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How's Life in the Digital Age?

Opportunities and Risks of the Digital Transformation for People's Well-being

Published on February 26, 2019

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This report documents how the ongoing digital transformation is affecting people’s lives across the 11 key dimensions that make up the How’s Life? Well-being Framework (Income and wealth, Jobs and earnings, Housing, Health status, Education and skills, Work-life balance, Civic engagement and governance, Social connections, Environmental quality, Personal security, and Subjective well-being). A summary of existing studies highlights 39 key impacts of the digital transformation on people’s well-being. The review shows that these impacts can be positive as digital technologies expand the boundaries of information availability and enhance human productivity, but can also imply risks for people’s well-being, ranging from cyber-bullying to the emergence of disinformation or cyber-hacking. In sum, making digitalisation work for people’s well-being would require building equal digital opportunities, widespread digital literacy and strong digital security. Continued research and efforts in improving statistical frameworks will be needed to expand our knowledge on the many topics covered in this report.

SUMMARIESavailable in 10 languages

English How's Life in the Digital Age? (Summary in English)
French Comment va la vie à l’ère du numérique ?
Spanish ¿Cómo es la vida en la era digital?
German How's Life im digitalen Zeitalter?
Japanese デジタル時代の人々の幸福
Italian Come va la vita nell'era digitale?
Chinese 数字时代的生活怎么样?
Korean 디지털 시대에서 삶은 어떠할까?
Portuguese Como Está a Vida na Era Digital?
Russian Какова жизнь в цифровую эпоху?

TABLE OF CONTENTS

Foreword
Executive Summary
Understanding how the digital transformation affects people's well-being
Evidence on opportunities and risks for well-being in the digital age
Comparing well-being in the digital age across OECD countries
Country profiles36 chapters available
How's life in the digital age in Australia?
How's life in the digital age in Austria?
How's life in the digital age in Belgium?
How's life in the digital age in Canada?
How's life in the digital age in Chile?
How's life in the digital age in the Czech Republic?
How's life in the digital age in Denmark?
How's life in the digital age in Estonia?
How's life in the digital age in Finland?
How's life in the digital age in France?
How's life in the digital age in Germany?
How's life in the digital age in Greece?
How's life in the digital age in Hungary?
How's life in the digital age in Iceland?
How's life in the digital age in Ireland?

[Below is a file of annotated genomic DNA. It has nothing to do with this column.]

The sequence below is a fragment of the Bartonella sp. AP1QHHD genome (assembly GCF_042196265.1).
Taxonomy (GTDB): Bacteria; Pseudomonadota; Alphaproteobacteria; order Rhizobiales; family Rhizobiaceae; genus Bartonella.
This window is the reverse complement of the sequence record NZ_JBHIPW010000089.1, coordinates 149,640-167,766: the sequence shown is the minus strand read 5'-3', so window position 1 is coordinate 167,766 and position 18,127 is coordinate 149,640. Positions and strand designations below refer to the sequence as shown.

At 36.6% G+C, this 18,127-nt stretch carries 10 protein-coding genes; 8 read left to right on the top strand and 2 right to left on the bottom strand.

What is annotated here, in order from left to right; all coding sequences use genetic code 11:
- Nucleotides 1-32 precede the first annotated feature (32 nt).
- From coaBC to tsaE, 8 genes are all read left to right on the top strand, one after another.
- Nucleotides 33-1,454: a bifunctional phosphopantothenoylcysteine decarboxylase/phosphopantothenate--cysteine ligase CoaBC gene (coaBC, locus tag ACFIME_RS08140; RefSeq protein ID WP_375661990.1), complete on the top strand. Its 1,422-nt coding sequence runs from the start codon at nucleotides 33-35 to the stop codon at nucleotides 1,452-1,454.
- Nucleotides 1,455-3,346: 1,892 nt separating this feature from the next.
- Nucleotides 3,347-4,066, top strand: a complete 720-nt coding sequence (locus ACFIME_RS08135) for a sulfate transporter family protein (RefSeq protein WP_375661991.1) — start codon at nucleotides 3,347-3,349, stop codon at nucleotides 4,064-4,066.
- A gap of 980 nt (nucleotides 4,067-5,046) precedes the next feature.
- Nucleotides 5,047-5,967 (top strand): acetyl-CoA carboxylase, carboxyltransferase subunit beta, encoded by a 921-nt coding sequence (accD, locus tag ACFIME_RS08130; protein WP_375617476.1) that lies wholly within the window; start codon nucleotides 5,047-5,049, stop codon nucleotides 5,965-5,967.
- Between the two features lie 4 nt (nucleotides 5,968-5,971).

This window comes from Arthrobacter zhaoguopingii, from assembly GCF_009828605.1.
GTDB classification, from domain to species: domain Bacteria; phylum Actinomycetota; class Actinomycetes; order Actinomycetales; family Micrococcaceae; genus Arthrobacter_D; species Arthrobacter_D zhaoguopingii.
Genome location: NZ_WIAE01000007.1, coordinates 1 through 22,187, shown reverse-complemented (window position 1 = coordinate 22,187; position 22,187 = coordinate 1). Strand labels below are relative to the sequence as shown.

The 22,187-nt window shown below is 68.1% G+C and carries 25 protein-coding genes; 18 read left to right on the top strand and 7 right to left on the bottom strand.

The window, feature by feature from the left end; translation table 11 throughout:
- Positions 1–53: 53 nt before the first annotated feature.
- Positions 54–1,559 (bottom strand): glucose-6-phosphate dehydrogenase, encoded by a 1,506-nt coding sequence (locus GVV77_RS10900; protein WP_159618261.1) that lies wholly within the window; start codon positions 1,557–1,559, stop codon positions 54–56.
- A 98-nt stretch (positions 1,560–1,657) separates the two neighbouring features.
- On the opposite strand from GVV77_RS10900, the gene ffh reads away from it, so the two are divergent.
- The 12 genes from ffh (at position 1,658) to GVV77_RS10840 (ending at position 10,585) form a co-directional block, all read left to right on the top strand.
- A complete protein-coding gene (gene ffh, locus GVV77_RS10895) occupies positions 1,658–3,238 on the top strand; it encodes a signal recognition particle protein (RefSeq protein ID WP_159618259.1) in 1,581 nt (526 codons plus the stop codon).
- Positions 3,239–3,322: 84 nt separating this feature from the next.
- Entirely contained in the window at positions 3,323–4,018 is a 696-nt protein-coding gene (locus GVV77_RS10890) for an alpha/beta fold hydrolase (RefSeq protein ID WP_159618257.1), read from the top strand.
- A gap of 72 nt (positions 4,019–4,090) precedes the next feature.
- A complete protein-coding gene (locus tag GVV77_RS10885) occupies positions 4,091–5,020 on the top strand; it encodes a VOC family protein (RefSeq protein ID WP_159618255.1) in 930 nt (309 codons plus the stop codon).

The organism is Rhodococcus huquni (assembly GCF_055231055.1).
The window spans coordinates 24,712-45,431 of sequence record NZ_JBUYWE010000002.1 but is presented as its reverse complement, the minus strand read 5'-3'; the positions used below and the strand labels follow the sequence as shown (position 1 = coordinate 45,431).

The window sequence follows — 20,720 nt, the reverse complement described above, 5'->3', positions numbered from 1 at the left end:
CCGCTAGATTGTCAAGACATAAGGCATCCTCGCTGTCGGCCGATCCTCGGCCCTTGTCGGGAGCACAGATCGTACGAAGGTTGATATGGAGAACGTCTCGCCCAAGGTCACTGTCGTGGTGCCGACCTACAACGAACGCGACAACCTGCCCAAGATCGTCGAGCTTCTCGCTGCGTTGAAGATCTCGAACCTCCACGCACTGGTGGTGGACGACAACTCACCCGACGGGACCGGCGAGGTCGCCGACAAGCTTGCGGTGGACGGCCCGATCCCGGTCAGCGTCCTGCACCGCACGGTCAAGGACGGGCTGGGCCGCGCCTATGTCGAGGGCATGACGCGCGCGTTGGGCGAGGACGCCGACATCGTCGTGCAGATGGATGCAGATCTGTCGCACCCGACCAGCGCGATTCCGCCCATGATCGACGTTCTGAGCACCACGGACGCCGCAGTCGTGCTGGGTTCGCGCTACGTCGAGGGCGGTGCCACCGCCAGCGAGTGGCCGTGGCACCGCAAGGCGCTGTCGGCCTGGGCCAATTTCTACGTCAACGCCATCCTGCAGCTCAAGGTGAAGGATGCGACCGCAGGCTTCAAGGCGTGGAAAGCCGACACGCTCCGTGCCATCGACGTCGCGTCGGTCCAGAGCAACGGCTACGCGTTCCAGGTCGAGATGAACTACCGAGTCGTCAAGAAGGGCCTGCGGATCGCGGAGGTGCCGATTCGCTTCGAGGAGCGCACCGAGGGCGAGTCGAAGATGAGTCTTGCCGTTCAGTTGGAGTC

How's life in the digital age in Israel?
How's life in the digital age in Italy?
How's life in the digital age in Japan?
How's life in the digital age in Korea?
How's life in the digital age in Latvia?
How's life in the digital age in Lithuania?
How's life in the digital age in Luxembourg?
How's life in the digital age in Mexico?
How's life in the digital age in the Netherlands?
How's life in the digital age in New Zealand?
How's life in the digital age in Norway?
How's life in the digital age in Poland?
How's life in the digital age in Portugal?
How's life in the digital age in Slovakia?
How's life in the digital age in Slovenia?
How's life in the digital age in Spain?
How's life in the digital age in Sweden?
How's life in the digital age in Switzerland?
How's life in the digital age in Turkey?
How's life in the digital age in the United Kingdom?
How's life in the digital age in the United States?
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Key Findings 

  

 

A digital divide remains, as some people are more capable than others of leveraging the digital transformation for a better life 

While more and more people in OECD countries have access to digital technologies, a digital divide in the use of digital technologies persists. Inequalities along age, gender, and socio-economic lines in the use of digital technologies mean that certain groups are better able at using digital technologies for higher well-being outcomes in many dimensions, such as jobs and income, health, work-life balance and social connections. In additions, the risks of the digital transformation may also fall more heavily on people with lower levels of education and skills. Therefore, while the digital transformation offers opportunities for people to attain higher levels of well-being, it presents an overarching risk of increasing inequalities in well-being outcomes.

Extreme Internet use of 15 year olds,  2015 To benefit from digital technologies you need the right skills

Beyond pure digital skills, emotional and social skills associated with safely navigating the online world are necessary to fully benefit from digital technologies. This “digital literacy” allows people to harmoniously combine their digital and real lives, and avoid potential mental health problems associated with abuses of digital technologies. The extreme use of the Internet has been associated with a number of mental health risks, and the passive use of digital technologies has also been shown to have negative effects on subjective well-being outcomes.

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@OECD_STAT | wellbeing@oecd.org